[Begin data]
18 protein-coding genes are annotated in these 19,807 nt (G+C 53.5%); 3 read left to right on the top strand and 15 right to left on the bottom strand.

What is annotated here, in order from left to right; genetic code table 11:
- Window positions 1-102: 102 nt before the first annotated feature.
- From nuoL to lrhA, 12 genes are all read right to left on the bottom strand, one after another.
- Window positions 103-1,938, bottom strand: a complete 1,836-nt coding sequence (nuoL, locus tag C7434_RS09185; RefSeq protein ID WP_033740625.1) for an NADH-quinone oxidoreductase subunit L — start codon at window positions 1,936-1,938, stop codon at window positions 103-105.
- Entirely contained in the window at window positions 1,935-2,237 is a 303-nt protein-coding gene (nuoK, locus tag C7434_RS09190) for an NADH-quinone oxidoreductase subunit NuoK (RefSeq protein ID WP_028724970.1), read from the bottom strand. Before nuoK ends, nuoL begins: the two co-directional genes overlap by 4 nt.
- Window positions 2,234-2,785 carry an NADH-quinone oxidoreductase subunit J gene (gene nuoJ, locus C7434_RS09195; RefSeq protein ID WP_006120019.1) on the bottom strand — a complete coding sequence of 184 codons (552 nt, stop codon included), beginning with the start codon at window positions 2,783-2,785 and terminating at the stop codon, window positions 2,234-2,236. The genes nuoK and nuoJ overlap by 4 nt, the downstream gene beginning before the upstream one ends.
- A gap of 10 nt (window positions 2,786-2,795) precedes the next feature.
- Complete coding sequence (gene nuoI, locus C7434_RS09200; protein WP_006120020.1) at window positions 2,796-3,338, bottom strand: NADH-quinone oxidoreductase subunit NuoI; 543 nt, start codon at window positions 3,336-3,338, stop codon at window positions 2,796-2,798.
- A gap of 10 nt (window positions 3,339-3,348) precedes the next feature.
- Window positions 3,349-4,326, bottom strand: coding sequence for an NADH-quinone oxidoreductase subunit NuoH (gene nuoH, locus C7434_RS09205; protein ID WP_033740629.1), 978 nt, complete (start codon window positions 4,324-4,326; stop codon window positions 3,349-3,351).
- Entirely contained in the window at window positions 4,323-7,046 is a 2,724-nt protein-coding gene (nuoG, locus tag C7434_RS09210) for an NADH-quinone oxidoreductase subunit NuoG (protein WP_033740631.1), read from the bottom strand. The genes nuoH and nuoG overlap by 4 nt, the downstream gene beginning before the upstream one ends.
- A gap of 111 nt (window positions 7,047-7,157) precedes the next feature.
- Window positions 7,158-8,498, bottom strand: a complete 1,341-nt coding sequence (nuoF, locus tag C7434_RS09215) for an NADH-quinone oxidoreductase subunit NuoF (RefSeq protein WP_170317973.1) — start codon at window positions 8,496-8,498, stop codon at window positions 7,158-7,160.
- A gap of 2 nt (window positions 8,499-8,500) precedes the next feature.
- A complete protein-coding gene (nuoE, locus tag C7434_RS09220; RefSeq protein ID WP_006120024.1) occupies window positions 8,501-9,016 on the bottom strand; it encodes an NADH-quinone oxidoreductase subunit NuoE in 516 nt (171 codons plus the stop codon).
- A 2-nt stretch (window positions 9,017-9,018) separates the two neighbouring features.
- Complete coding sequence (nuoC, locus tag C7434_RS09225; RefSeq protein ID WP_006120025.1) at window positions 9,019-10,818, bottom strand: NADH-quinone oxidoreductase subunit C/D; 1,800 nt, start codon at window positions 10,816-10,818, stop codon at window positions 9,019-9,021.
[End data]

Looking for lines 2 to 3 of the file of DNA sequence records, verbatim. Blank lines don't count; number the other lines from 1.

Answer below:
What is annotated here, in order from left to right; genetic code table 11:
- Window positions 1-102: 102 nt before the first annotated feature.